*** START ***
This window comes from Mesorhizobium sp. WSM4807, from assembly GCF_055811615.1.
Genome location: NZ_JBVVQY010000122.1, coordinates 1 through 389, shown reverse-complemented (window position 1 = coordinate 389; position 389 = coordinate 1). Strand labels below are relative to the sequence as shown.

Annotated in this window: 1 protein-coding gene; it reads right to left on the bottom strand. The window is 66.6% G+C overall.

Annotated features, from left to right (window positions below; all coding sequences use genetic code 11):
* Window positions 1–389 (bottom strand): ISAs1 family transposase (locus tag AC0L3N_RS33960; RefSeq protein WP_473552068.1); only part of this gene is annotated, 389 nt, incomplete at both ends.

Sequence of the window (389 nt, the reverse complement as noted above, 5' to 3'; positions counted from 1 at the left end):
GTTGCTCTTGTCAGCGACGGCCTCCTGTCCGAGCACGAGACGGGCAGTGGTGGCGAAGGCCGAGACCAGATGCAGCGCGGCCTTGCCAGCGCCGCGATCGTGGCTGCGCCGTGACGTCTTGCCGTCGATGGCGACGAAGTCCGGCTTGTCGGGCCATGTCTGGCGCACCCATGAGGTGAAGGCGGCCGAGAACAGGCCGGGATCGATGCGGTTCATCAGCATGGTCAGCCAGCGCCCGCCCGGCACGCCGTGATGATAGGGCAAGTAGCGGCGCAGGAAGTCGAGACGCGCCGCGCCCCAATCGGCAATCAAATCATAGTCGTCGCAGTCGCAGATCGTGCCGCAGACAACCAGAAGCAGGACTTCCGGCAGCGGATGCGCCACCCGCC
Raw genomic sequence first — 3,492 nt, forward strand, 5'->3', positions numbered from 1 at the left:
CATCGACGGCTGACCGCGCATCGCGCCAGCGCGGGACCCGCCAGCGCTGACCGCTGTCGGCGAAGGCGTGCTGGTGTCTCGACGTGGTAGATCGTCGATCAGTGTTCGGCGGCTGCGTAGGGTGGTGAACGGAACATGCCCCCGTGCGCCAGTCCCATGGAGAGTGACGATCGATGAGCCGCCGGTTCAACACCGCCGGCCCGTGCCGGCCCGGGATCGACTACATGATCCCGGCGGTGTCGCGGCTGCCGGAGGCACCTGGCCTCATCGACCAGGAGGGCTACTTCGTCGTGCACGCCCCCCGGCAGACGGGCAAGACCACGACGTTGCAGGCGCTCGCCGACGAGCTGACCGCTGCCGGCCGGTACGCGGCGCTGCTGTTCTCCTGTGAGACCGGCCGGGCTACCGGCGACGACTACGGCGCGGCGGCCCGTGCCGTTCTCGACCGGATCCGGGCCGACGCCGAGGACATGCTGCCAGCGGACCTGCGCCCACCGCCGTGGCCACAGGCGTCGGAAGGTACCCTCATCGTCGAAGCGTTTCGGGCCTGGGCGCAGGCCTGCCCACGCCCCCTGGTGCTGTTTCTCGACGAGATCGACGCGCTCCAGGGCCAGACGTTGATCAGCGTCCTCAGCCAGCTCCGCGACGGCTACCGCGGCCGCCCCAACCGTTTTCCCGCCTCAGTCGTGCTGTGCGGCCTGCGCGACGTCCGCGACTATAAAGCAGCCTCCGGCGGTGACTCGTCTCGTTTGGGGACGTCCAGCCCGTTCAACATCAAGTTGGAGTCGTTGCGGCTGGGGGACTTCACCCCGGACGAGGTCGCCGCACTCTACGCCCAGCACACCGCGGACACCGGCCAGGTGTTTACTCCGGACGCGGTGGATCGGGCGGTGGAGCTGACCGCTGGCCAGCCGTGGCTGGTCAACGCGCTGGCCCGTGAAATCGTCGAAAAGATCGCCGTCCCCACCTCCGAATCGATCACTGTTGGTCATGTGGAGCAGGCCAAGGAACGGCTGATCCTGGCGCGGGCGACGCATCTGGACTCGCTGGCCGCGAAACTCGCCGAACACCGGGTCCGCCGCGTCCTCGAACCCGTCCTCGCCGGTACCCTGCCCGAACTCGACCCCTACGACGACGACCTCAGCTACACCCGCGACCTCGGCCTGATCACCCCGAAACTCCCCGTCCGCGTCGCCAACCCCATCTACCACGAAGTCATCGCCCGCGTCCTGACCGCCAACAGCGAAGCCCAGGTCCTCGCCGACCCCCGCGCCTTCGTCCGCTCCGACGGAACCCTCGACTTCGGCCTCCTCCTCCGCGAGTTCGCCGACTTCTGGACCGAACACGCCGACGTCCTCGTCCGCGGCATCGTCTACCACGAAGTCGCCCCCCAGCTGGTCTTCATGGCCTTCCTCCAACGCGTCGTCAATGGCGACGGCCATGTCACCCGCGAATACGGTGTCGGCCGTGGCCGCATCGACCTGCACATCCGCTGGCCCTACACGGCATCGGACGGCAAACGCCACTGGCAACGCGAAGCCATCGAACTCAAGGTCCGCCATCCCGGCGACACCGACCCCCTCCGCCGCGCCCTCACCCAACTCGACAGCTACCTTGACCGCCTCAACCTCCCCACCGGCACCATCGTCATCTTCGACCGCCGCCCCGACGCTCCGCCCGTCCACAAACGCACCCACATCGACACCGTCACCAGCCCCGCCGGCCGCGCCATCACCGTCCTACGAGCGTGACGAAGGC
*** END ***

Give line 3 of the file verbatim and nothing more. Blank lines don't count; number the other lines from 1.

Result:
Annotated in this window: 1 protein-coding gene; it reads right to left on the bottom strand. The window is 66.6% G+C overall.